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Reconcile

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Arthur sometimes thinks Lancelot looks like he's flying while in the midst of battle.

Any number of skirmishes they've participated in, any patrols gone wrong, any practice. Especially when the snow is falling and the white coats his hair and black leathers and all Arthur can see is quick, blurred movement, the two swords the other man uses gliding through the painfully cold air, biting through the snow and ice with tight ease. It's no wonder the foot soldiers in the garrison are afraid of him.

Arthur was afraid of him, too, in the beginning. He's not sure if he should ever tell Lancelot that, as it would prove excellent fodder for his lieutenant to rip him and his shame into multiple pieces, which Lancelot is very skilled at already. Arthur's beliefs, his morals, his righteous martyr like indignity, anything Arthur holds in high esteem Lancelot can shred like the thinnest paper. And yet Arthur stays, and admires him, has other feelings that swirl and dance when he thinks about Lancelot, and horribly, more than anything else, puts his safety above everyone's, which he's definitely not telling the other man. He can barely admit it to himself. His knights are all important. He shouldn't hold one's safety and well being over the others. But in his worst times, in that tiny dark place he keeps tucked in the furthest recesses of his being, he admits it readily and allows the guilt to eat him from the inside out. It turns his skin grey and his eyes flat. And Lancelot notices it, sometimes saying nothing, sometimes merely arching an eyebrow, sometimes leaving him to his own devices because the other man can't stand you in these moods.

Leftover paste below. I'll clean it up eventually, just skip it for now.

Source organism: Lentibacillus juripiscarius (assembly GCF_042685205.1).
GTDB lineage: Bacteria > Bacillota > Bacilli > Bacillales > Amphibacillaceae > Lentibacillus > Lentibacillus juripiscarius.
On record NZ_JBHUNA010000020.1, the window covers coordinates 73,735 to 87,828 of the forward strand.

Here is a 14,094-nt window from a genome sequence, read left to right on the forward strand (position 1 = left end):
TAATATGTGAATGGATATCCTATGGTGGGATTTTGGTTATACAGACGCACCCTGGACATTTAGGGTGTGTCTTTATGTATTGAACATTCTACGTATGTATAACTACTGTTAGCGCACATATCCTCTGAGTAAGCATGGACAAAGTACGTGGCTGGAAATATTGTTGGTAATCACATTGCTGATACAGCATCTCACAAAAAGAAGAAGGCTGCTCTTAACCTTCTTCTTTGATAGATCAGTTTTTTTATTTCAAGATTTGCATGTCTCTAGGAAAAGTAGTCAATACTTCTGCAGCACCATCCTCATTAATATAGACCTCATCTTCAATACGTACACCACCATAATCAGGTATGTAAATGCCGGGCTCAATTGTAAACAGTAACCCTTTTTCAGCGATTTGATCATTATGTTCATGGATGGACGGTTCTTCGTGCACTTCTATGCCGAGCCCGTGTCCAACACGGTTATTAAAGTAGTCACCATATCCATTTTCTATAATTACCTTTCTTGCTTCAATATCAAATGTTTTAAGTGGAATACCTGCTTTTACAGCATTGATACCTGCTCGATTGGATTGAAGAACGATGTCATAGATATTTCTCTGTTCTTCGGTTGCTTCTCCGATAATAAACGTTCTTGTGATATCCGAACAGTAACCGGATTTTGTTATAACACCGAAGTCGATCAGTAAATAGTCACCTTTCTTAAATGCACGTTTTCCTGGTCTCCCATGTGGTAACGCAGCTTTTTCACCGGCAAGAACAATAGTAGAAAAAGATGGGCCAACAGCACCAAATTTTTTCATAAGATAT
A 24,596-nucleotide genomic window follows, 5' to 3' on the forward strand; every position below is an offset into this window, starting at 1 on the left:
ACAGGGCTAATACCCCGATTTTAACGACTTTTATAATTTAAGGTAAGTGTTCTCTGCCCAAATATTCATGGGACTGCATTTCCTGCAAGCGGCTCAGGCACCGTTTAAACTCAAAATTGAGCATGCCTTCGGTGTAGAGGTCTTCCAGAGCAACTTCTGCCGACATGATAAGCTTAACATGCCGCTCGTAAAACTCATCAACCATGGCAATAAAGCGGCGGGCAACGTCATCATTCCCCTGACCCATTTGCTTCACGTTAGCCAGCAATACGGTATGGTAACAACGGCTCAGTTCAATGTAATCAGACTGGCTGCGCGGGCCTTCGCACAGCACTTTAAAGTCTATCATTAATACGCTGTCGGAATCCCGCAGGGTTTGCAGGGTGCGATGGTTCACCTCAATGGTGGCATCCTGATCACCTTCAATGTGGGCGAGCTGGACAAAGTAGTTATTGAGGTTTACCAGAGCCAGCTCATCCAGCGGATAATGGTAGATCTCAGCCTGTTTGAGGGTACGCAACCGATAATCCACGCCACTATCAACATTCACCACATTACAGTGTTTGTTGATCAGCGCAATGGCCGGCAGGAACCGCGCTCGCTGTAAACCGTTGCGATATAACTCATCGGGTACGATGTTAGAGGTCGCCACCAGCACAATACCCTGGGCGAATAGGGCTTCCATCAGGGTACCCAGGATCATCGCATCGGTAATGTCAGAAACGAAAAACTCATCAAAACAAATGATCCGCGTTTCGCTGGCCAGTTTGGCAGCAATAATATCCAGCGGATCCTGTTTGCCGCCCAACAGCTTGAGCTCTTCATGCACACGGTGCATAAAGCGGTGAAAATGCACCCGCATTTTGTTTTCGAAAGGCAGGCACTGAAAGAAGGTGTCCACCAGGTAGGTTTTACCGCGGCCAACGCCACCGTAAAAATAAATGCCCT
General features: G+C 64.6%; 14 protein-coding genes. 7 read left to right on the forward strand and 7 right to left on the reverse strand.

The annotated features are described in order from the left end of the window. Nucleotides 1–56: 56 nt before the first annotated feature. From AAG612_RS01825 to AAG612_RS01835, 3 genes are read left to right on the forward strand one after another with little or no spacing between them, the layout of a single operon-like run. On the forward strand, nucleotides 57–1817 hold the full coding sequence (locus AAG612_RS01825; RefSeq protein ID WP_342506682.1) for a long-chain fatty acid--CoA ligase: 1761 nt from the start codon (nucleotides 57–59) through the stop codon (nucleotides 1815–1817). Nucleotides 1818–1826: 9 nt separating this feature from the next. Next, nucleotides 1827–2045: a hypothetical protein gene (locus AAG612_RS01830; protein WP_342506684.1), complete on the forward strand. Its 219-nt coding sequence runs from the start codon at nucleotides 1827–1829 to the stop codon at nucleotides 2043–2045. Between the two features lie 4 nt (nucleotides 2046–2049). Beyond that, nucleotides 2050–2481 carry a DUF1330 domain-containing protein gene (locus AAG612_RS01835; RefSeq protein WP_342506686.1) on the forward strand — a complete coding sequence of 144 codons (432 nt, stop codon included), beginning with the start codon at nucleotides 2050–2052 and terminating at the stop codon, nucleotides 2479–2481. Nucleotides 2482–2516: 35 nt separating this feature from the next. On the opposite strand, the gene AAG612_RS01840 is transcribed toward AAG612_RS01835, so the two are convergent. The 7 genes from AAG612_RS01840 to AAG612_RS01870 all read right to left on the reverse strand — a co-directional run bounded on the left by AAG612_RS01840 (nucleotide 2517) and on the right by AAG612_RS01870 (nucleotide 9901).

Arthur has been desperately trying to adjust to that feeling, to admit to it, if only to himself and away from the hidden dark place, for he's tired, so tired of everything being a struggle. Everything is hard, always has been, and the few moments of sanity he gets with Lancelot -

It's still not right. And he realizes it won't be until he tells Lancelot the whole truth.

Stripping the heavy crested helmet away from his sweating head, his knees hit the blood soaked, muddy, disgusting burning ground as he takes in the visage from the dark place that's appeared in this life, in front of him, bright and hot and he realizes he can't tell Lancelot the truth. He waited too long and now here is the place and the thought he's been trying to reconcile himself with for so long, in the flesh and blood and what he thinks is a sob or a laugh (he's not sure) tears out of his throat. Guinevere, her face dotted with gore and Lancelot's lifeblood, looks at him as he suddenly weeps copiously, uncontrolled and effortless, really, and he can feel that she wants to comfort him.

He lifts Lancelot's head, and the other man is loose and boneless and he's never seen Lancelot so -

whatever thing inside the other man that had made him fly is gone, and Arthur wonders if it had been because of the two of them, together. Lancelot's burning fire and Arthur's esteem and belief had together given Lancelot flight.

He won't ever be able to ask, and as he shouts to his God his rage and grief, he realizes the words are meaningless even if they are the only things left with wings.